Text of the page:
also obtained the Life Underwriter Training Council Fellow (LUTCF) designation.

9. Over Plaintiff's decade and a half working for Defendant New York

Life, he was consistently a top producer. Plaintiff was ranked among the top 1% of

NYL's entire sales staff for the United States.

10. NYL awarded Plaintiff with substantial awards and accolades for his

sales accomplishments, in almost every year he worked there.

From the start,

Plaintiff was an exceptional agent and a top performer.


his first year as an

agent, NYL awarded him Rookie of the Year 2003, and Life Case Rate Leader

2003. Plaintiff continued to be rewarded with the Life Case Rate Leader award in

2004, 2005, 2006, and 2010.

11. Plaintiff was awarded the Life Leader award in 2011, 2012, 2013, and


Plaintiff received the "Centurion" award in 2005 and 2006.

He was

awarded New Org. Agent of the Year and Life Leader of the Year in 2006.

Plaintiff was given the Annuity Champion award in 2011 and 2012, as well


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Annuity Leader in 2012. Plaintiff won the Long Term Care Leader award in 2006,

2010, 2011, 2012, and 2013.

He was named Established Agent of the Month

Leader in 2010, 2011, 2012, 2013, and 2014.









Advisors) awarded Plaintiff its National Sales Achievement Award in 2004, 2005,

and 2007. NAIFA also awarded Plaintiff the National Quality Award in 2004 and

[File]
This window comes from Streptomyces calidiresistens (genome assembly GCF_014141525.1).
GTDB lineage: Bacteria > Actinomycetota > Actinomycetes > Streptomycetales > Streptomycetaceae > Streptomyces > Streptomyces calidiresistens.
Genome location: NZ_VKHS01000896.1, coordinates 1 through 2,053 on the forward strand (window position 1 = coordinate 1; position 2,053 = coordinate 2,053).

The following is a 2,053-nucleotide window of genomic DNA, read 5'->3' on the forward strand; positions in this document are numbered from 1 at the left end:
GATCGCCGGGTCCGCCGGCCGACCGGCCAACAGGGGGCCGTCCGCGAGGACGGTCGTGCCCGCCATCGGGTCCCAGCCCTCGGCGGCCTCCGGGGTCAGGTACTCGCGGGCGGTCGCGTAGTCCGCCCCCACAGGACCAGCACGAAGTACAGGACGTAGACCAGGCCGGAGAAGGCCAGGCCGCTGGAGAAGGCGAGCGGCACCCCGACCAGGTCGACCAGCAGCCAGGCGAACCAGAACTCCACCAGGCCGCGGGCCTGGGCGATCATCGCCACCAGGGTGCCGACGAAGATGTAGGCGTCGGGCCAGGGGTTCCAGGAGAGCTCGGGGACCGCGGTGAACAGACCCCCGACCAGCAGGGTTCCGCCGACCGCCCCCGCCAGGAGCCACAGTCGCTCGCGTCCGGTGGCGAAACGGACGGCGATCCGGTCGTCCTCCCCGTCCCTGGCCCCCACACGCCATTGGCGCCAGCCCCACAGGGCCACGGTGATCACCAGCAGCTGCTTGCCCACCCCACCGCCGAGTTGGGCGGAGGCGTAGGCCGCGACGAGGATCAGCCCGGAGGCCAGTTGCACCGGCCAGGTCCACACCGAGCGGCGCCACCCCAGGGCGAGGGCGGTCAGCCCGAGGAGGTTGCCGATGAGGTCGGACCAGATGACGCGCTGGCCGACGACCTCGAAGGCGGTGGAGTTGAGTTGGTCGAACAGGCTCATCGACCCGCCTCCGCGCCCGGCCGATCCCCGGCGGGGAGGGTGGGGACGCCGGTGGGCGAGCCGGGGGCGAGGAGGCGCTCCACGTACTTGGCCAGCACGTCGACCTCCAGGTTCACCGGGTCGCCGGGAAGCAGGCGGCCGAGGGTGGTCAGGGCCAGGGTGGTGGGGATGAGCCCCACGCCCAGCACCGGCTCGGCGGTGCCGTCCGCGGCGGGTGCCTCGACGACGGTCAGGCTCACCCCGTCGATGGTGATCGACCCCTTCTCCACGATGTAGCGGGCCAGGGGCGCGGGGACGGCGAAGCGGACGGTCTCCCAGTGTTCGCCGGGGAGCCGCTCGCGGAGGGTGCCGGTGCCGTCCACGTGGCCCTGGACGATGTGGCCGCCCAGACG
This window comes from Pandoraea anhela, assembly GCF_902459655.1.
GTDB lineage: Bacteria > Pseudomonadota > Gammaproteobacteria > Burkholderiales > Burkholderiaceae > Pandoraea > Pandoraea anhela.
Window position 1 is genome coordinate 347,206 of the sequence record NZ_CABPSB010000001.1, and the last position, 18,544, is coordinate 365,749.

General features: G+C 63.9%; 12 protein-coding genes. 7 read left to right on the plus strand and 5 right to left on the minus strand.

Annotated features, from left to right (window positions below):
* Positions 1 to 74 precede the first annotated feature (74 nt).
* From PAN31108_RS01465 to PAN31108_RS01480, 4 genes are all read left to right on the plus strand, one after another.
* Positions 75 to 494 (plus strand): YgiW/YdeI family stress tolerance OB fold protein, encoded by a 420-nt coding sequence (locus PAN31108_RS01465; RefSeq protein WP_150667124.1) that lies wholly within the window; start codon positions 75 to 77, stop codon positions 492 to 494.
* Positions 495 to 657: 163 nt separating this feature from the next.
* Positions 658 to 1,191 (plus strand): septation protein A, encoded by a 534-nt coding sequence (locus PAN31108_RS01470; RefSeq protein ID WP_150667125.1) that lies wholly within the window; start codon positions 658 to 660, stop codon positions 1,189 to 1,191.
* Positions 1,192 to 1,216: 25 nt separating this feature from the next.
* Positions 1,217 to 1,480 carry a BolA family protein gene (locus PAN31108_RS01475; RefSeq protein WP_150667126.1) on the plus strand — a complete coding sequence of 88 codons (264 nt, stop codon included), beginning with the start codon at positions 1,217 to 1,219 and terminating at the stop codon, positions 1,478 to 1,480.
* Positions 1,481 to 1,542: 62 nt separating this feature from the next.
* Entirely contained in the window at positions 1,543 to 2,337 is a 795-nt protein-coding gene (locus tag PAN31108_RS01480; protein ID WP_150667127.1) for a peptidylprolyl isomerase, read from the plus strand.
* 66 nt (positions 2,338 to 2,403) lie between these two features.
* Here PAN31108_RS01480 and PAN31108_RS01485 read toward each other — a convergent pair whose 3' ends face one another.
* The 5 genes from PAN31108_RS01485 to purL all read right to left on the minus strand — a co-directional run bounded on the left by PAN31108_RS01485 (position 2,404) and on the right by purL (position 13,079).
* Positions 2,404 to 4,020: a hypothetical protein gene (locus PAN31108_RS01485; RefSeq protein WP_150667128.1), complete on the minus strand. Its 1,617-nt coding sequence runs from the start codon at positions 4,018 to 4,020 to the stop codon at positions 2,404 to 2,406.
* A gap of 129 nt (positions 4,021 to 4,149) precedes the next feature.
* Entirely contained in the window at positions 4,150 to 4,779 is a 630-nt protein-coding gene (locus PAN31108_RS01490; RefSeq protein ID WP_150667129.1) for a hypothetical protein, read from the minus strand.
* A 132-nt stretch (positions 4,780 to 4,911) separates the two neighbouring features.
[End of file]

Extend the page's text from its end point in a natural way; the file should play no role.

2007. He was named to NYL's Executive Council in 2005, 2006, 2009, and 2010.

NYL then named Plaintiff to its Chairman's Council in 2012, 2013, and 2014.

Plaintiff received the Impact Award in 2013. NYL named Plaintiff Advisor of the

Year in 2012, 2013, and 2014.

13. Plaintiff










organization from 2011 to 2015, an exclusive association open only to experienced

financial professionals who consistently earned in the top percentage of the

industry. He sat on the esteemed "Court of the Table" for the organization in 2012,

2013, and 2014.

14. While working at NYL, Plaintiff was consistently ranked among the

very top producers in the nation.

Plaintiff was ranked among the top 1% of NYL's

entire sales staff for the United States. Specifically, he was ranked sixty-third out

of 40,000 agents who worked for NYL.


Plaintiff earned an annual income of

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approximately $600,000 per year, and he generated $2 million to $3 million in

premium income per year.

15. Plaintiff was a highly sought-after speaker at NYL events, speaking

to, and motivating, other sales representatives of the company.

16. New York Life has a history of discriminatory practices.